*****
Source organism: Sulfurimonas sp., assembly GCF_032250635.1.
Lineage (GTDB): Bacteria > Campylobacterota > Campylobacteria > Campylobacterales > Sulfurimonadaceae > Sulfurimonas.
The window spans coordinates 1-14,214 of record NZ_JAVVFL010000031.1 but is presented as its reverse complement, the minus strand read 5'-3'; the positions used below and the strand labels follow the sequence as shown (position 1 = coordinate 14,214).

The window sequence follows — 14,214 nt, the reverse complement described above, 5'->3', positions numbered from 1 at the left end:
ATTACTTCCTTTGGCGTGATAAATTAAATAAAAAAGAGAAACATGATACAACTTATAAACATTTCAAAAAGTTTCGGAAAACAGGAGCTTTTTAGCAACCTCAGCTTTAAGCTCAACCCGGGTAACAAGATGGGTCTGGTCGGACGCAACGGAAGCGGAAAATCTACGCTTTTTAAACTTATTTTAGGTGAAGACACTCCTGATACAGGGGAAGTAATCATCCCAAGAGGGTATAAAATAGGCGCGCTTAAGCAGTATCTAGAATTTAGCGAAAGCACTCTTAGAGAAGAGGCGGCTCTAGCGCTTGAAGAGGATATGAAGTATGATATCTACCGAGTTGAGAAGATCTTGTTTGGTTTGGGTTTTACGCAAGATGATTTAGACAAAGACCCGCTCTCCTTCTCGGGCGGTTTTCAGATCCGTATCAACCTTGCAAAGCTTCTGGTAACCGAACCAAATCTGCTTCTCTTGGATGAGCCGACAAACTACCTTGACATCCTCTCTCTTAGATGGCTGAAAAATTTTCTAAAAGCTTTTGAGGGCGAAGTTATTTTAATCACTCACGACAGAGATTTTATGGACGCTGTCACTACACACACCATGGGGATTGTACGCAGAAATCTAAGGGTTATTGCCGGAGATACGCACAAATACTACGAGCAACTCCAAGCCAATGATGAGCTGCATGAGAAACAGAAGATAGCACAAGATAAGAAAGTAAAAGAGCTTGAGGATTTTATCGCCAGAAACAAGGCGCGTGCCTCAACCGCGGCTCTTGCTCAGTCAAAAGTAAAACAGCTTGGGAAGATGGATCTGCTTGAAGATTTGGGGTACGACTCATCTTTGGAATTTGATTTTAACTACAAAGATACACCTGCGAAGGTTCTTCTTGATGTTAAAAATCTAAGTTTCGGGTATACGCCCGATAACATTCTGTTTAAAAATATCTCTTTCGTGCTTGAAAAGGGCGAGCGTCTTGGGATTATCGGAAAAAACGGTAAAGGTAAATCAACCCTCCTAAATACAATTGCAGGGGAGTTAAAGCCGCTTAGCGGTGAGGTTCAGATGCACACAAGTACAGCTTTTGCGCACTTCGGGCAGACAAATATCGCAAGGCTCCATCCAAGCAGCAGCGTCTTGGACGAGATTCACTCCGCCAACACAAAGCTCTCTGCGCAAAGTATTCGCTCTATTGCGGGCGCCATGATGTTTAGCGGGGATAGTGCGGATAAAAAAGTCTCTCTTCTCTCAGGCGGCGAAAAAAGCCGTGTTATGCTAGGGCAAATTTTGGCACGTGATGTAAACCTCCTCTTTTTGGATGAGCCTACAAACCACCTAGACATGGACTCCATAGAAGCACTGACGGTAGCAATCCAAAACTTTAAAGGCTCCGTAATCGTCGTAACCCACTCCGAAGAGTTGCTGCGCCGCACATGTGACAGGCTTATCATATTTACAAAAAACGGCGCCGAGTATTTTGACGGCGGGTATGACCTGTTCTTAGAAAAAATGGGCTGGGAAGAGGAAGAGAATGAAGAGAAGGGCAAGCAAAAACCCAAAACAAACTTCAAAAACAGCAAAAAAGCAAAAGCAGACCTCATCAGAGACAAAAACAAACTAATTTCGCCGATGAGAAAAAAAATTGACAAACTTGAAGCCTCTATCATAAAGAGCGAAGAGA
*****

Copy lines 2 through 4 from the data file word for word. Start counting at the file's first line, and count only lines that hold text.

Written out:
Lineage (GTDB): Bacteria > Campylobacterota > Campylobacteria > Campylobacterales > Sulfurimonadaceae > Sulfurimonas.
The window spans coordinates 1-14,214 of record NZ_JAVVFL010000031.1 but is presented as its reverse complement, the minus strand read 5'-3'; the positions used below and the strand labels follow the sequence as shown (position 1 = coordinate 14,214).

The window sequence follows — 14,214 nt, the reverse complement described above, 5'->3', positions numbered from 1 at the left end: